Hugh Saunders

From Wikipedia, the free encyclopedia
Jump to navigation Jump to search

Sir Hugh Saunders
Royal Air Force Fighter Command, 1939-1945. CH7956.jpg
Hugh Saunders as Air Officer Commanding No. 11 Group during the Second World War
Nickname(s)Dingbat[1]
Born(1894-08-24)24 August 1894
Germiston, South Africa
Died8 May 1987(1987-05-08) (aged 92)
Ringwood and Fordingbridge, England
AllegianceSouth Africa
United Kingdom
Service/branchSouth African Army (1914–17)
Royal Air Force (1917–53)
Years of service1914–53
RankAir Chief Marshal
Commands heldAir Forces Western Europe (1951–53)
Inspector-General of the RAF (1949–51)
Air Member for Personnel (1947–49)
Bomber Command (1947)
RAF Burma (1945–47)
No. 11 Group (1942–44)
Chief of the RNZAF Air Staff (1939–41)
No. 45 Squadron (1932–35)
Battles/warsFirst World War
Iraqi revolt
Second World War
AwardsKnight Grand Cross of the Order of the Bath
Knight Commander of the Order of the British Empire
Military Cross
Distinguished Flying Cross & Bar
Military Medal
Mentioned in Despatches
Commander's Cross with Star of the Order of Polonia Restituta (Poland)
Commander of the Legion of Merit (United States)[2]
Officer of the Legion of Honour (France)
Grand Cross of the Order of the Dannebrog (Denmark)[3]

Air Chief Marshal Sir Hugh William Lumsden Saunders, GCB, KBE, MC, DFC & Bar, MM (24 August 1894 – 8 May 1987) was a South African aviator who rose through the ranks to become a senior Royal Air Force commander.

RAF career[edit]

Air Marshal Sir Hugh Saunders (far right), Air Vice Marshal Adrian Cole (far left) as RAAF Liaison Officer to SEAC, with Air Chief Marshal Sir Keith Park (centre), near Penang, c. August 1945

Saunders enlisted with the Witwatersrand Rifles Regiment in 1914 at the start of the First World War and then served in the South African Rifles before becoming a pilot in No. 84 Squadron of the Royal Flying Corps, and sometimes flew as a wingman of fellow South African, RAF flying ace Andrew Beauchamp-Proctor.[4] He became a triple ace, with 15 victories credited to him.[5] He was promoted to squadron leader on 29 May 1929.[6] He was appointed Officer Commanding No. 45 Squadron in 1932.[4]

Saunders served in the Second World War, initially as Chief of Staff for the Royal New Zealand Air Force before becoming Air Officer Administration at Headquarters Fighter Command in February 1942 and then being made Air Officer Commanding No. 11 Group in November 1942.[4] He was made Director-General of Personnel at the Air Ministry in November 1944.[4]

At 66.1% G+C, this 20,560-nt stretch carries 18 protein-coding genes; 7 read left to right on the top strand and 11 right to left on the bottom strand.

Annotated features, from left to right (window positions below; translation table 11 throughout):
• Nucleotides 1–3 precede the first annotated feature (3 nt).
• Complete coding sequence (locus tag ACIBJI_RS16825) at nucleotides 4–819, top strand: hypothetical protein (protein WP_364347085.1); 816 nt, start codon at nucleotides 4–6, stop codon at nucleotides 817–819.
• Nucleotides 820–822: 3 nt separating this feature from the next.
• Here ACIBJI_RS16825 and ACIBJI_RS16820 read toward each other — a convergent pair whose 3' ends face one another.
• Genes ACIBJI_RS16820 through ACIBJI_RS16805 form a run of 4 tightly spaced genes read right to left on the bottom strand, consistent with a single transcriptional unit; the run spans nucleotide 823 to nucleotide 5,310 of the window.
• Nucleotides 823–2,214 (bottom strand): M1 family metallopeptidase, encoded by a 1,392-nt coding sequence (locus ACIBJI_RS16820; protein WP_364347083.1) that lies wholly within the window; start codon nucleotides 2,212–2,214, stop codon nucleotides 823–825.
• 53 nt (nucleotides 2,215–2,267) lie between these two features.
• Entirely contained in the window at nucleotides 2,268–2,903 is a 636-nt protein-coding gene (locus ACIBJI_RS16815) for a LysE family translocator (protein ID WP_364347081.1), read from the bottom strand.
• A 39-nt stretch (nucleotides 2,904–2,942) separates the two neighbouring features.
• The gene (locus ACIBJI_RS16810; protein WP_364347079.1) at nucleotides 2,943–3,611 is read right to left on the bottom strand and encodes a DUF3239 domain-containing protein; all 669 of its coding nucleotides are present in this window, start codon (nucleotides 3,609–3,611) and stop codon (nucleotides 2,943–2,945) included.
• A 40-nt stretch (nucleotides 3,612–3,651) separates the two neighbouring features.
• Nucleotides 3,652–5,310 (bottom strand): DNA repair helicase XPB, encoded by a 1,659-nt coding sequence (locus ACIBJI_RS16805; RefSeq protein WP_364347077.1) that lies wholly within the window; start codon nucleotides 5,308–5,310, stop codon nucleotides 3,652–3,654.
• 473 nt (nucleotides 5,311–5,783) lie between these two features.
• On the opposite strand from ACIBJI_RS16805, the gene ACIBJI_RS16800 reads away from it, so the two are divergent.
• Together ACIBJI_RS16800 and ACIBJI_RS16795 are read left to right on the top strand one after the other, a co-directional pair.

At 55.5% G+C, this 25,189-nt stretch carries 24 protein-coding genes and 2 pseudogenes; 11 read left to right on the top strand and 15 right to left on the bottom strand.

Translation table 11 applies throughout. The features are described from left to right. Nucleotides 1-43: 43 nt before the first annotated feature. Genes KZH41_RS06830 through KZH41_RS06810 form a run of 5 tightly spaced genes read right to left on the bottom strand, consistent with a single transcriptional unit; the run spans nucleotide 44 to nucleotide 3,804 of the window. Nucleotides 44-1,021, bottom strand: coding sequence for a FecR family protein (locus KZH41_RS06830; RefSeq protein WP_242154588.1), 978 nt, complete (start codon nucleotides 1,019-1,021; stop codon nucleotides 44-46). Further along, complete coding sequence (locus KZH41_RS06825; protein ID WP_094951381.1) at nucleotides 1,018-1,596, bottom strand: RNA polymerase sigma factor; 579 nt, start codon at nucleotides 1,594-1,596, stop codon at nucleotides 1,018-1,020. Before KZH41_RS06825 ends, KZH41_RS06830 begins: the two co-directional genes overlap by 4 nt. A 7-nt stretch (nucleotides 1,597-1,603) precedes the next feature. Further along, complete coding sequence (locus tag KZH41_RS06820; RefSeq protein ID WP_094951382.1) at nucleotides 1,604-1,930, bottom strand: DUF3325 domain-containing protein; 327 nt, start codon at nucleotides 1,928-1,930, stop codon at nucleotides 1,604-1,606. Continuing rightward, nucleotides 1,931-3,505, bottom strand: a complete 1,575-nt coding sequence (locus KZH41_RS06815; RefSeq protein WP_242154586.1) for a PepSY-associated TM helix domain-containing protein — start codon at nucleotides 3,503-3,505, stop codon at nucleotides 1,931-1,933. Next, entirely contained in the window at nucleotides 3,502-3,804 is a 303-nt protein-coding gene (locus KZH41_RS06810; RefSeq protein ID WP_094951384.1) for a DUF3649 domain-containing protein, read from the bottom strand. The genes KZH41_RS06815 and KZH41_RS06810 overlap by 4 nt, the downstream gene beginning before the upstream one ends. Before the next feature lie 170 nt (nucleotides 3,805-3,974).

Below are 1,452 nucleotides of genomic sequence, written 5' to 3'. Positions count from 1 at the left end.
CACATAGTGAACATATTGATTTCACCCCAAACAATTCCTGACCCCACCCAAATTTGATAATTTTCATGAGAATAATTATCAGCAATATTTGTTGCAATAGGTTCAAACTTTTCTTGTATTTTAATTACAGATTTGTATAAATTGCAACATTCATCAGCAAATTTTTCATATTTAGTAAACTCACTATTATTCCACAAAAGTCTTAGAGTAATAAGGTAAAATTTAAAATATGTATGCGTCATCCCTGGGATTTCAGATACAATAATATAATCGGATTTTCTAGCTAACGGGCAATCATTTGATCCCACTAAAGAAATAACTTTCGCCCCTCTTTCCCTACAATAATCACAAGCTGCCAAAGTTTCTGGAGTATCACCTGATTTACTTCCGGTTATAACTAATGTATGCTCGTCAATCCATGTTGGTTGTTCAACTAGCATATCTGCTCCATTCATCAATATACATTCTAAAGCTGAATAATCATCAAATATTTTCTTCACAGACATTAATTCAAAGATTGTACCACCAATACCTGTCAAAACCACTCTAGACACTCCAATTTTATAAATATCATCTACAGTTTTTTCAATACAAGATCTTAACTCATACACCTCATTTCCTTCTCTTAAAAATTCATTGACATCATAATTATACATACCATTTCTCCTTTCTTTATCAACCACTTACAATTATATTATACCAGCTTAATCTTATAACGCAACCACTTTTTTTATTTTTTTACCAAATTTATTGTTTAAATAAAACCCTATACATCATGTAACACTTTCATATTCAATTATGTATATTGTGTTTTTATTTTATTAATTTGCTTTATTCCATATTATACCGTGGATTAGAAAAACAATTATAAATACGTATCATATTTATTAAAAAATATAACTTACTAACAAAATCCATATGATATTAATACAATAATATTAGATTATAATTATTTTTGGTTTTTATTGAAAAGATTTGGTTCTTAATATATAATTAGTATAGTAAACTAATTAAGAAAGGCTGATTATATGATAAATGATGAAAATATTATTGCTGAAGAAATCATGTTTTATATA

At the end of the war, he was made Air Officer Commanding RAF Burma before becoming Air Officer Commanding-in-Chief Bomber Command in January 1947.[4] He went on to be Air Member for Personnel in October 1947, Inspector-General of the RAF in October 1949 and Commander-in-Chief at Headquarters Air Forces Western Europe in February 1951.[4] He was appointed Air Deputy to Supreme Allied Commander Europe and retired in September 1953.[4]

Post retirement[edit]

Following a series of fatal accidents in the newly established Royal Danish Air Force (RDAF), Sauders was invited to serve as a special advisor to the Minister of Defence of Denmark in 1954, in order to reorganise and, it was envisioned, bring the number of accidents in RDAF down. Saunders indeed reorganised the RDAF and, realising that most of the equipment/planes were of a tactical nature, established Tactical Air Command Denmark as the supreme HQ of RDAF. In addition, a number of specialist commands were established, training improved and gradually the accident rate fell. He served in Denmark until 1956 and received the Grand Cross of the Order of the Dannebrog for his service.[7]

References[edit]

  1. ^ Lanchbery, Edward (1955). Against the Sun: The Story of Wing Commander Roland Beamont. Cassell. p. 86.
  2. ^ "No. 38264". The London Gazette (Supplement). 16 April 1948. p. 2467.
  3. ^ "No. 40930". The London Gazette. 20 November 1956. p. 6577.
  4. ^ a b c d e f g Air of Authority – A History of RAF Organisation – Air Chief Marshal Sir Hugh Saunders
  5. ^ Hugh Saunders The Aerodrome
  6. ^ "No. 33499". The London Gazette. 28 May 1929. p. 3520.
  7. ^ A., Schrøder, Hans (2004). Dansk militærflyvnings kulturhistorie. Danmark. Flyvevåbnet. Biblioteket ([1. oplag] ed.). [Ballerup]: Flyvevåbnets Bibliotek. ISBN 8798869159. OCLC 466830491.
Military offices
Preceded by
Ralph Cochrane
Chief of the Air Staff (RNZAF)
1939–1941
Succeeded by
Victor Goddard
Preceded by
Trafford Leigh-Mallory
Air Officer Commanding No. 11 Group
1942–1944
Succeeded by
John Cole-Hamilton
Preceded by
Sir Norman Bottomley
Commander-in-Chief Bomber Command
January – October 1947
Succeeded by
Sir Aubrey Ellwood
Preceded by
Sir John Slessor
Air Member for Personnel
1947–1949
Succeeded by
Sir Leslie Hollinghurst
Preceded by
Sir Leslie Hollinghurst
Inspector-General of the RAF
1949–1951
Succeeded by
Sir James Robb
New title
Command formed
Air Deputy to SACEUR
1951–1953
Succeeded by
Lauris Norstad